Divorce And Bankruptcy: What You Need To Know
What could be worse than going through a divorce? How about ending your marriage and filing for bankruptcy at the same time? In many cases, the two events do happen at the same time. Maybe a couple has been stressed out so much over finances that they have no money and their marriage is failing. Or maybe a divorce is so expensive that a person has to file for bankruptcy.
Because these are two major events, you actually shouldn’t do both at the same time. That will only complicate matters. Instead, opt for one first. But which one?
Many say it’s better to file for bankruptcy first. That’s because this action can cancel marital debts that would have to be divided during a divorce proceeding. If you and your spouse can file jointly for bankruptcy, that would streamline the process even more. Plus, you would probably be able to keep more of your assets than you would if you divorced first.
However, there are situations when divorcing first could be beneficial. This primarily has to do with the income requirements for bankruptcy. There are two types of bankruptcy: Chapter 7 and Chapter 13. Chapter 13 allows for a repayment plan, while Chapter 7 eliminates your debts completely. To qualify for Chapter 7, though, your debt needs to be below a certain amount. This can be hard when a person is married, since all income is combined. If a person earns a lot less on their own, then it would be beneficial for them to wait until the divorce has been finalized.
If you do choose bankruptcy first, opt for a Chapter 7 one, if you can. Chapter 7 bankruptcies are often finalized in less than six months, which can make for a quick divorce. If you choose a Chapter 13 bankruptcy, you’re dealing with a repayment plan that can last 3-5 years. This can drag on your divorce for that long, which is something you want to avoid.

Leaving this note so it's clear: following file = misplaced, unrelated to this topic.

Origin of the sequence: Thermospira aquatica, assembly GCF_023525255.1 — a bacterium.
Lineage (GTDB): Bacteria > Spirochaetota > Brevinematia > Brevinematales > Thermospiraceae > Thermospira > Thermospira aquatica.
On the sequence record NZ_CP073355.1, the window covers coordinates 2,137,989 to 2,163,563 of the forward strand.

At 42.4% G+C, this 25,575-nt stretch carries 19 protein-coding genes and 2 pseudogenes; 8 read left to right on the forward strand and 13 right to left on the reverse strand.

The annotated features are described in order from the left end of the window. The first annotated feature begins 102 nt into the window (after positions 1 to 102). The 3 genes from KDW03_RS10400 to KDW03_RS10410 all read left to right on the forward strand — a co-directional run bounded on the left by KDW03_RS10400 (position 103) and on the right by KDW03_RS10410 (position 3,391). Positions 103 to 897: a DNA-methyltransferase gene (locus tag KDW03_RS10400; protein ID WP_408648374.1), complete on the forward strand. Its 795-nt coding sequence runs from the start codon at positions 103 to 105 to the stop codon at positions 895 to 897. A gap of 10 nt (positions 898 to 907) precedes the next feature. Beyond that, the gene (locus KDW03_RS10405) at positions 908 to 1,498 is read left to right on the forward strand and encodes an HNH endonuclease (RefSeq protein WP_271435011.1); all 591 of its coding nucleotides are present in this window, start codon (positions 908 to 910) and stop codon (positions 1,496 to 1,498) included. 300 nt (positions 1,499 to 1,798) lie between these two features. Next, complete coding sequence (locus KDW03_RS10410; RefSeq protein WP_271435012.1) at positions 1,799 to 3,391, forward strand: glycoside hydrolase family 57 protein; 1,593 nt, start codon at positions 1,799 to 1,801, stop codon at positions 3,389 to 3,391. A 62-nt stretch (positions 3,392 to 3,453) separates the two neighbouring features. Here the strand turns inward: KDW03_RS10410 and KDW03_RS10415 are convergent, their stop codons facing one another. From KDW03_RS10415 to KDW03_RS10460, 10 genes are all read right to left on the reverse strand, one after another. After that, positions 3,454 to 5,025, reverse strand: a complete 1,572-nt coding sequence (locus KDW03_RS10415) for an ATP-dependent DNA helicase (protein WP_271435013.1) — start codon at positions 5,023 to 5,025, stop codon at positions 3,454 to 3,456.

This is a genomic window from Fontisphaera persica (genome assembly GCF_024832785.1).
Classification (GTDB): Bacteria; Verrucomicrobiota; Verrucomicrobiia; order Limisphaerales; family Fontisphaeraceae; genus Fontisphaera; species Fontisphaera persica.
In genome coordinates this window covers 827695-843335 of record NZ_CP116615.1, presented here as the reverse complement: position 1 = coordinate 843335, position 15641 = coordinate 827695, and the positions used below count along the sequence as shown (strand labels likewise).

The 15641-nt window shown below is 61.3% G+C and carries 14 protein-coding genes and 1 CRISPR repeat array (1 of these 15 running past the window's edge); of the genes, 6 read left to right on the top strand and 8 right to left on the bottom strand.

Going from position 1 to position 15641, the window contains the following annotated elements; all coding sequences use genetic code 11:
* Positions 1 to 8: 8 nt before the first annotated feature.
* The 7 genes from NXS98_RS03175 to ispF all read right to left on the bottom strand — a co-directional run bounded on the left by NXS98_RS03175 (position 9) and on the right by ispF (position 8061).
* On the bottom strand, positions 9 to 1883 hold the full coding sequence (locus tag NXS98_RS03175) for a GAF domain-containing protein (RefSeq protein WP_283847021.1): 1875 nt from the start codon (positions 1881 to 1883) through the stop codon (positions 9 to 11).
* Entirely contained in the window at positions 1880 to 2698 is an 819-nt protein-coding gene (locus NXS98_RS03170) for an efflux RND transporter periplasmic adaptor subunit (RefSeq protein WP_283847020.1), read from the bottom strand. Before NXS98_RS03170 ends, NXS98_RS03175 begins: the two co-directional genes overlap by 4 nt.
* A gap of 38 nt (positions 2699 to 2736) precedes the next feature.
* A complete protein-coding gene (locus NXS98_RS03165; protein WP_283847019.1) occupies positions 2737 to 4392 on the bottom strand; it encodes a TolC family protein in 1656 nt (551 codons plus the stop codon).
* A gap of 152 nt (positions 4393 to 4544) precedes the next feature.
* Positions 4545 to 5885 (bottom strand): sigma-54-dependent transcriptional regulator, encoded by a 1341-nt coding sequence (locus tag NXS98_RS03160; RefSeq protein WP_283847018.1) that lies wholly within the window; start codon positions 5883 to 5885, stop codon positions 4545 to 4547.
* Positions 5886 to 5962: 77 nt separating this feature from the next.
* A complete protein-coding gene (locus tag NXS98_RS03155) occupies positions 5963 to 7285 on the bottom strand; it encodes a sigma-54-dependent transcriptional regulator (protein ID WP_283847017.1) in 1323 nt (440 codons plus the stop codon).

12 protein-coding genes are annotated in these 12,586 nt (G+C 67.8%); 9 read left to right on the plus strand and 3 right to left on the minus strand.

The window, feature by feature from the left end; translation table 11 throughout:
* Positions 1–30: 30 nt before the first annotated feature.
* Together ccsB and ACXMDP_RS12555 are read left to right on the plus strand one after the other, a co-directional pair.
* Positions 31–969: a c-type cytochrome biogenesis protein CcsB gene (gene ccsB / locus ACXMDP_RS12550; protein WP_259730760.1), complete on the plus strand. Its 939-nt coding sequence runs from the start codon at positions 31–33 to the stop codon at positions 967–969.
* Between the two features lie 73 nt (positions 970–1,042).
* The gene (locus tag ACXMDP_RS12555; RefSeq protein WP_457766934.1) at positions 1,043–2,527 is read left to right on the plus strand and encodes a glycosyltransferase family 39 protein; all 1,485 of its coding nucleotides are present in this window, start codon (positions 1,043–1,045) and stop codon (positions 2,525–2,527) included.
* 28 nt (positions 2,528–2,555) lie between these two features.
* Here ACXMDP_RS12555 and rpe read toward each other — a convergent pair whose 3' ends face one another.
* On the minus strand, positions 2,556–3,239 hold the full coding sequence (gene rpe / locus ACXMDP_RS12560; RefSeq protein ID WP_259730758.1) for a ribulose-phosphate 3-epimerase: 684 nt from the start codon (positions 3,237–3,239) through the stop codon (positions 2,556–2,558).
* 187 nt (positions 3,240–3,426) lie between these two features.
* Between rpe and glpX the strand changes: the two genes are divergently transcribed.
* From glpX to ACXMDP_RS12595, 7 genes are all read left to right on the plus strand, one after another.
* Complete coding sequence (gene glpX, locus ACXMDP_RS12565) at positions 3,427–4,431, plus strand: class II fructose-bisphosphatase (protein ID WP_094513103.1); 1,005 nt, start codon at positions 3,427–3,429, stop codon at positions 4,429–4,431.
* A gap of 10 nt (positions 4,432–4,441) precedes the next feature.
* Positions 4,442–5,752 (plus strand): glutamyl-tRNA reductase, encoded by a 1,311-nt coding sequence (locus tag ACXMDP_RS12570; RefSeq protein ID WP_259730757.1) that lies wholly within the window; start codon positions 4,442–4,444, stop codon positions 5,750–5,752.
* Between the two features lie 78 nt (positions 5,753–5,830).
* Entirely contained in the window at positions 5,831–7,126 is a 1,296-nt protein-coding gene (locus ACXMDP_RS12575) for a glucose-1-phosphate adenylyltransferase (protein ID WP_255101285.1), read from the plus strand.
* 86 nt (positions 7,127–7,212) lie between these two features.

If you do opt for Chapter 7 bankruptcy, though, make sure you understand what’s involved. Not all debts are included, so you’ll still be on the hook for some debts. These include student loans, alimony, child support, court fines, money owed to government agencies, and lawyer fees.
Keep in mind that if you and your spouse hired a divorce attorney together, and you want to file for bankruptcy, you will need a new attorney. That’s because you both will be in another legal battle, and this creates a conflict of interest for your lawyer. This can cost a lot of time and money.
Seek Legal Help
Finances and relationships are very much connected, so it’s not uncommon for couples to consider both divorce and bankruptcy at the same time. While both offer a fresh start, there are some things you should know about these processes so you can make things less stressful and complicated.
Fort Lauderdale divorce lawyer Edward J. Jennings, P.A. can help you deal with money matters during a divorce. Let him guide you through the process with less stress. To learn more, schedule a consultation. Fill out the online form or call 954-764-4330.